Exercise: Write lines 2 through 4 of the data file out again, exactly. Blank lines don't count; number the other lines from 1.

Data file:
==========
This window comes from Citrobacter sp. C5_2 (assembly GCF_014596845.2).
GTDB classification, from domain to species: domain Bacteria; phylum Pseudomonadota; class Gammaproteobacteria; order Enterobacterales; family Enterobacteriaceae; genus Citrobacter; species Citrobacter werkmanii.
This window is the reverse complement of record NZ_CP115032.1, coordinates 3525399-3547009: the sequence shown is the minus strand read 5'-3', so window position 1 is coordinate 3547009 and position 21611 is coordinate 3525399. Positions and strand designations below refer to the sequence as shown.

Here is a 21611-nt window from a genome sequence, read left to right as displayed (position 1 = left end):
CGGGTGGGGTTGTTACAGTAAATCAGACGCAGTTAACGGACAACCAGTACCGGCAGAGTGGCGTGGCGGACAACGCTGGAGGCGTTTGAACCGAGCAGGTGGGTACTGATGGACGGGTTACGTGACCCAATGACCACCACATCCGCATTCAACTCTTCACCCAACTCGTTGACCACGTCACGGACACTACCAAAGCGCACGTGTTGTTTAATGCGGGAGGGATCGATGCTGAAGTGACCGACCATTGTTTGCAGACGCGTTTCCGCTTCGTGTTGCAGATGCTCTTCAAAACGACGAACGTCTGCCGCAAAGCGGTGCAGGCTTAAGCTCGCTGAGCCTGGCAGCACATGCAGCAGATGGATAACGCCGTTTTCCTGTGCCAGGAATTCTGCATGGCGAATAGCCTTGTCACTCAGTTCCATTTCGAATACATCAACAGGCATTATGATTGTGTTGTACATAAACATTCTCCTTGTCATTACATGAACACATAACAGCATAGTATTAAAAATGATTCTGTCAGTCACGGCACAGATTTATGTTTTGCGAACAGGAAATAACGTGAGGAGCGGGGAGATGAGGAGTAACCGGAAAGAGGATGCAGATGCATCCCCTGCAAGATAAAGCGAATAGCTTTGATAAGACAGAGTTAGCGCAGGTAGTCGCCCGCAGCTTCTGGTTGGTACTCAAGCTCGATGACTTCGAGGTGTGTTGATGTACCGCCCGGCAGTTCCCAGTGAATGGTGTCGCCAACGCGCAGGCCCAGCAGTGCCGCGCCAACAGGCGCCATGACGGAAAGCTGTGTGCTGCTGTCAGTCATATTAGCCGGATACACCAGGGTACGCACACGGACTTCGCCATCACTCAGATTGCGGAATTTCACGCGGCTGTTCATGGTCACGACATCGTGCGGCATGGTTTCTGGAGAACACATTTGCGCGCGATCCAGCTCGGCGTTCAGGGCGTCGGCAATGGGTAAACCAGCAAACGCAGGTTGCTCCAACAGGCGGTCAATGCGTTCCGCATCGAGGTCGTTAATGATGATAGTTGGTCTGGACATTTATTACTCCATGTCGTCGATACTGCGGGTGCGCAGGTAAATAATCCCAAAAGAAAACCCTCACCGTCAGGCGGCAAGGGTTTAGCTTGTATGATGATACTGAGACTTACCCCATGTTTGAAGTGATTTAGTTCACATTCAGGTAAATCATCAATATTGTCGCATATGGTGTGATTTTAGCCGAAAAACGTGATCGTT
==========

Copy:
GTDB classification, from domain to species: domain Bacteria; phylum Pseudomonadota; class Gammaproteobacteria; order Enterobacterales; family Enterobacteriaceae; genus Citrobacter; species Citrobacter werkmanii.
This window is the reverse complement of record NZ_CP115032.1, coordinates 3525399-3547009: the sequence shown is the minus strand read 5'-3', so window position 1 is coordinate 3547009 and position 21611 is coordinate 3525399. Positions and strand designations below refer to the sequence as shown.

Here is a 21611-nt window from a genome sequence, read left to right as displayed (position 1 = left end):